Furthmore Kurt, you noted the funding has actually been well short of the $900 mil. As I read the legislation, Congress can allocate to the fund and to the extent they don't, the offshore leasing fees automatically kick in to make up the difference. Obviously they have been short of the $900 million.
". . . except perhaps the attempts of those that are trying to game the system."
Now you're getting close. Any time Congress starts messing around with something that has been working well, it opens the door wide to all those gamers. Rob Bishop is one of the chief gamers, as Kurt has so ably pointed out.
Before Bishop's revised legislation, none of LWCF went to the energy industry, and yes, I think "education" falls under the energy industry when the funding would to fund "offshore energy education grants" and not some other general education sector.Why not conservation grants? Why not fund energy education through the Energy Department budget?
He would divert at least 20 percent to the oil industry for exploration, innovation, and yes, education (jobs for the oil industry, not the conservation industry). So will it be 20, or 25, or 50 percent? Hard to say at this point.
Also Kurt, I might note looking at your ring charts, it would appear that some 20% already goes to "other purposes" - that is other than land acquisition. So the drop is far less than inferred. And again from the ring charts, the most notable change is the relationship of state acquisitions versus federal acquisitions.
The bill would reauthorize LWCF for seven years and does NOT include any mandatory funding.
I don't see where this bill makes any changes to the funding mechanism. Perhaps you could point out where it says annual appropriations are required.
It's nice to see that there are still some in America who are able to see things that have values that simply cannot be measured in dollars and cents. And some who can see beyond the propaganda and lies of those who worship money.
now proposing "reform" legislation that would, in effect, gut the LWCF, the group said.
Which is an absolute lie? It would have no such effect. The vast majority of the funds would continue to go toward the original targets of LWCF.
Anon, your comments were very interesting. As a professional urban planner, perhaps you might have skills necessary to do much better job of looking carefully at reasons for things like the mess in Yosemite. I keep asking and seeking answers to just a couple of what should be simple questions: 1) How much of the NPS adoption of mismanagement plans that increase commercial deve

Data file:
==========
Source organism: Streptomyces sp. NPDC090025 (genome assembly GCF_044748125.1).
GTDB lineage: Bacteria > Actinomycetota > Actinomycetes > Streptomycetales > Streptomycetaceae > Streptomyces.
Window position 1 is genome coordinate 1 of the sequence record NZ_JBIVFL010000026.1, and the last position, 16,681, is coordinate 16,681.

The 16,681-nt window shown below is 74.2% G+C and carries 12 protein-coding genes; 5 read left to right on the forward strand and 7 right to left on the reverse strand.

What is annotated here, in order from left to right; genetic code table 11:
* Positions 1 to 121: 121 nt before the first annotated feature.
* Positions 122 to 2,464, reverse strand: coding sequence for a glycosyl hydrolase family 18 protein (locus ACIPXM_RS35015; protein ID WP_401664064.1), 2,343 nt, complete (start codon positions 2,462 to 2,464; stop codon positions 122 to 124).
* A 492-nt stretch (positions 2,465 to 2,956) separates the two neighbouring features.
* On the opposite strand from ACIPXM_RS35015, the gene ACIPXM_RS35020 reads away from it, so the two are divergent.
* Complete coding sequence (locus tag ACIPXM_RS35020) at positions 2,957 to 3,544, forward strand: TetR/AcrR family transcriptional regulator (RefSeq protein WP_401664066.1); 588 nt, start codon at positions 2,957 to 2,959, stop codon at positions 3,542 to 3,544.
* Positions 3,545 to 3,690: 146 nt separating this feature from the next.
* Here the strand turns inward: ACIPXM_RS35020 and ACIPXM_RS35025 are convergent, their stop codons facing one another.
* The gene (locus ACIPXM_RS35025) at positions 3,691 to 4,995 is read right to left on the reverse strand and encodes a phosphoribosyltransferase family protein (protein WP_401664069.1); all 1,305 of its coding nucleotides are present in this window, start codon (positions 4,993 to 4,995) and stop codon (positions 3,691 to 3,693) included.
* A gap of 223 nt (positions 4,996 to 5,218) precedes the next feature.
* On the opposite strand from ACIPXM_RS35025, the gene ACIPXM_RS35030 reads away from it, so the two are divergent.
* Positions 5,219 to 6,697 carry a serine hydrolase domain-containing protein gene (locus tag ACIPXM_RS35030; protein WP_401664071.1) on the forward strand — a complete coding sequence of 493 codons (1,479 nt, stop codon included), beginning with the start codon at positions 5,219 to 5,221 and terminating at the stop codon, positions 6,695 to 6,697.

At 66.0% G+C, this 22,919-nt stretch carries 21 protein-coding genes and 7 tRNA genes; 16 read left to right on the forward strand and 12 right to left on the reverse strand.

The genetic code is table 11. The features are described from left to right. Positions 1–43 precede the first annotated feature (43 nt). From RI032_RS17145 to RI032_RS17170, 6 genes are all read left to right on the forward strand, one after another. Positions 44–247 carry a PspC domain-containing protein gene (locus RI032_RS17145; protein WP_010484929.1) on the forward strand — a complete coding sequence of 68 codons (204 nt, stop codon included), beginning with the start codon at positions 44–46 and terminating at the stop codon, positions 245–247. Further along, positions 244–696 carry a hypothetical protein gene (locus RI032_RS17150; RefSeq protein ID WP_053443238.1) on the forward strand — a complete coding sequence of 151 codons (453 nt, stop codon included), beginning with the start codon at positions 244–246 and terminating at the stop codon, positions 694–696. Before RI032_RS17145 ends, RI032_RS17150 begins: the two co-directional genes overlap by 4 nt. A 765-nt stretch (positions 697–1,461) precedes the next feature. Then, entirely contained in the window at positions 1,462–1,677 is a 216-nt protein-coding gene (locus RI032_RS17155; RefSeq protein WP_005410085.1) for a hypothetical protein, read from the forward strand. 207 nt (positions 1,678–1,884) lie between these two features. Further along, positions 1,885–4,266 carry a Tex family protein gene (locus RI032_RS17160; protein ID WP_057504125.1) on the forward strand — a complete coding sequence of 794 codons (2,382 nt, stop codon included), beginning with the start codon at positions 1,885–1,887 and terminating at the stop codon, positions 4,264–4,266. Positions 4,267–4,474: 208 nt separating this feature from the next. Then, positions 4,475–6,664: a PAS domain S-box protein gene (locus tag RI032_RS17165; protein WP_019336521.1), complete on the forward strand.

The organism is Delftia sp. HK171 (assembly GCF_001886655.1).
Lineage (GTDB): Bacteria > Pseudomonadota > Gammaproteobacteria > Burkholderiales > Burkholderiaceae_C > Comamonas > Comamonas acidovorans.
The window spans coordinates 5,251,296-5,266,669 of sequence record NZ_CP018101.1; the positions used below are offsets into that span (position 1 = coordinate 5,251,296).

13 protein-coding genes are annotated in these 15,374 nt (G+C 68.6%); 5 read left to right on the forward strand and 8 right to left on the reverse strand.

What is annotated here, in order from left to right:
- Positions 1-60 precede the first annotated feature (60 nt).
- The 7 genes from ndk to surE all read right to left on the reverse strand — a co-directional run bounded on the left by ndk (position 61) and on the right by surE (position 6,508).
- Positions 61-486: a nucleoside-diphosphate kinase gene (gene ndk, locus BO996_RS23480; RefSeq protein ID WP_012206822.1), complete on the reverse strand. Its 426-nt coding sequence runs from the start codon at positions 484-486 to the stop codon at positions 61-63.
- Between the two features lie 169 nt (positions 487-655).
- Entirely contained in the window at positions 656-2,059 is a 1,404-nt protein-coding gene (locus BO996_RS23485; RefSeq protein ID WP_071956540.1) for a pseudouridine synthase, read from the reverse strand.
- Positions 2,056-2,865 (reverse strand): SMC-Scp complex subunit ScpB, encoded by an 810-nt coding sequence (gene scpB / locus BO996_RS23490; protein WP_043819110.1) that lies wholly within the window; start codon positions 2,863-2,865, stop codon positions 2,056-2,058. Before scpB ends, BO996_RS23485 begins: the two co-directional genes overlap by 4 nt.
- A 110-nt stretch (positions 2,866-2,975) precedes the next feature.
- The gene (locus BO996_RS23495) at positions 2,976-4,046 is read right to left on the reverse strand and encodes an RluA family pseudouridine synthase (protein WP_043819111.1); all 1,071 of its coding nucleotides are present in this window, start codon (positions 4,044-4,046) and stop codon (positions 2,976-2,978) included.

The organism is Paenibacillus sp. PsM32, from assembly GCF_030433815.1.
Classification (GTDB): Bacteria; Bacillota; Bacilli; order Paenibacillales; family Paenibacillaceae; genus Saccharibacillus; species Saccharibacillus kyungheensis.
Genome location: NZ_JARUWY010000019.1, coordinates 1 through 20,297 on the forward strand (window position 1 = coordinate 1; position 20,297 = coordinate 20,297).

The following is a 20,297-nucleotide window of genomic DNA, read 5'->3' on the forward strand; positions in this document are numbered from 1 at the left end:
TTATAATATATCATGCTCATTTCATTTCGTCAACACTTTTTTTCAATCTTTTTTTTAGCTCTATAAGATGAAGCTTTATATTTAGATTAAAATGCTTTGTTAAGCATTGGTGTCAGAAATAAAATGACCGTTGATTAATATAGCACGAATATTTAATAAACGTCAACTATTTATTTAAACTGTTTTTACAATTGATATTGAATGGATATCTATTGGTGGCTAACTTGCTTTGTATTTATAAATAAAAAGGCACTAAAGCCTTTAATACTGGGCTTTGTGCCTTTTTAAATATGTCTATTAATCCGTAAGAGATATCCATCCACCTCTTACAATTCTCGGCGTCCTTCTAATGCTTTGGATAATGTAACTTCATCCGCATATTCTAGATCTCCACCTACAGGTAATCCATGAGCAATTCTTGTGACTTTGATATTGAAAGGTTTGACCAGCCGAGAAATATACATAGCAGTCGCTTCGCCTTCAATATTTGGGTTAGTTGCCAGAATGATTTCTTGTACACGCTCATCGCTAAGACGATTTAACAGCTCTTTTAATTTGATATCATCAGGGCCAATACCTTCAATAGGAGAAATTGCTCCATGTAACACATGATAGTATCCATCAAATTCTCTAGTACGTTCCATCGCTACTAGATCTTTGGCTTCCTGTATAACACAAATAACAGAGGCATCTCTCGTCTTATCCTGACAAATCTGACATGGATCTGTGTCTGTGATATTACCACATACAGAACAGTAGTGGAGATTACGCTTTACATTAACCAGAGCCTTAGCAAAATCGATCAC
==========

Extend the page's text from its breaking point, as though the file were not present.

Nov 12th - 19:10pm |
I went to Mt. Rainier in a "shoulder" season. A few spots were terribly crowded (Paradise), but most of the park wasn't that bad. The air quality was dismal thanks to wildfires nearby. Truly dismal. It made the spectactular scenery somewhat less easy to appreciate. Still, I saw a lot of wildlife, which was awesome.
Nov 12th - 17:23pm |
After watching The National Parks: America's Best Idea, a 2009 documentary film by director/producer Ken Burns, I thought it would be a good time to one again visit Yosemite National Park.
I first visited Yosemite National Park 70 years ago when I was six years old. I've been returning to the park every few years ever since.
Rocky Mountain NP was terribly over-crowded. With overcrowding comes litter issues. We headed over to Indian Peaks Wilderness for a hike one day while we were there, just to avoid the congestion, and only saw one other person in the nine hours we out hiking. The areas are adjacent, but what a difference! Overcrowding is definitely an issue and this was past peak fall color viewing!
I'm working on a book of "repeat photography" of historic photo sites in 25 National Parks. In 2015 I had the privilege of visiting 13 Parks (see list at end). Quick impressions, maybe a tip or two and a rant.
My highlights this year:
- Ebey's Landing National Historic Preserve - one of those NPS units you rarely hear of. But of course it is a little gem, great coastal landscape, fantastic vistas across the Puget Sound into the Olympics and even to Mt Rainier, a lot of history
- Glacier NP: finally made it to Iceberg Lake on a glorious summer day. A-ma-zing.
Nov 11th - 10:54am |